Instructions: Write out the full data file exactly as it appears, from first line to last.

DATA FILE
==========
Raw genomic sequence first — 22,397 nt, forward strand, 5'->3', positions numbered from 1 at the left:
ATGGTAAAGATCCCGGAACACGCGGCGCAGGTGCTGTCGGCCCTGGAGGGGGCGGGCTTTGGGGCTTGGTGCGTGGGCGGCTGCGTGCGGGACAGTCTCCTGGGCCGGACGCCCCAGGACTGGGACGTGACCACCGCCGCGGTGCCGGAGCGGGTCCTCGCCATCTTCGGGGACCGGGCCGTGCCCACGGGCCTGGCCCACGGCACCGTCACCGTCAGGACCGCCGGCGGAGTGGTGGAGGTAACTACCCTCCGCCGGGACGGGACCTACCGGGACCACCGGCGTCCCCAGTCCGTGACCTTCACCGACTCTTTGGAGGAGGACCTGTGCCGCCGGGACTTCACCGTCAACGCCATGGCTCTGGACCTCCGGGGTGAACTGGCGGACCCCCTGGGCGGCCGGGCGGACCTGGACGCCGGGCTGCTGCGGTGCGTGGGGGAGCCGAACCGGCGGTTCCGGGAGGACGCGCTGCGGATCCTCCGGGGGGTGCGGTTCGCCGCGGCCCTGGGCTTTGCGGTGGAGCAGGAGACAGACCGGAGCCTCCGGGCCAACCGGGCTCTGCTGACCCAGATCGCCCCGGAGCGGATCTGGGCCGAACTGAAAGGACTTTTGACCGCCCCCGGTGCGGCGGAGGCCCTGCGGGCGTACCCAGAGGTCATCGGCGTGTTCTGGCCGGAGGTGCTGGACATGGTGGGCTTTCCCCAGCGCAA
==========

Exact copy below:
Raw genomic sequence first — 22,397 nt, forward strand, 5'->3', positions numbered from 1 at the left:
ATGGTAAAGATCCCGGAACACGCGGCGCAGGTGCTGTCGGCCCTGGAGGGGGCGGGCTTTGGGGCTTGGTGCGTGGGCGGCTGCGTGCGGGACAGTCTCCTGGGCCGGACGCCCCAGGACTGGGACGTGACCACCGCCGCGGTGCCGGAGCGGGTCCTCGCCATCTTCGGGGACCGGGCCGTGCCCACGGGCCTGGCCCACGGCACCGTCACCGTCAGGACCGCCGGCGGAGTGGTGGAGGTAACTACCCTCCGCCGGGACGGGACCTACCGGGACCACCGGCGTCCCCAGTCCGTGACCTTCACCGACTCTTTGGAGGAGGACCTGTGCCGCCGGGACTTCACCGTCAACGCCATGGCTCTGGACCTCCGGGGTGAACTGGCGGACCCCCTGGGCGGCCGGGCGGACCTGGACGCCGGGCTGCTGCGGTGCGTGGGGGAGCCGAACCGGCGGTTCCGGGAGGACGCGCTGCGGATCCTCCGGGGGGTGCGGTTCGCCGCGGCCCTGGGCTTTGCGGTGGAGCAGGAGACAGACCGGAGCCTCCGGGCCAACCGGGCTCTGCTGACCCAGATCGCCCCGGAGCGGATCTGGGCCGAACTGAAAGGACTTTTGACCGCCCCCGGTGCGGCGGAGGCCCTGCGGGCGTACCCAGAGGTCATCGGCGTGTTCTGGCCGGAGGTGCTGGACATGGTGGGCTTTCCCCAGCGCAA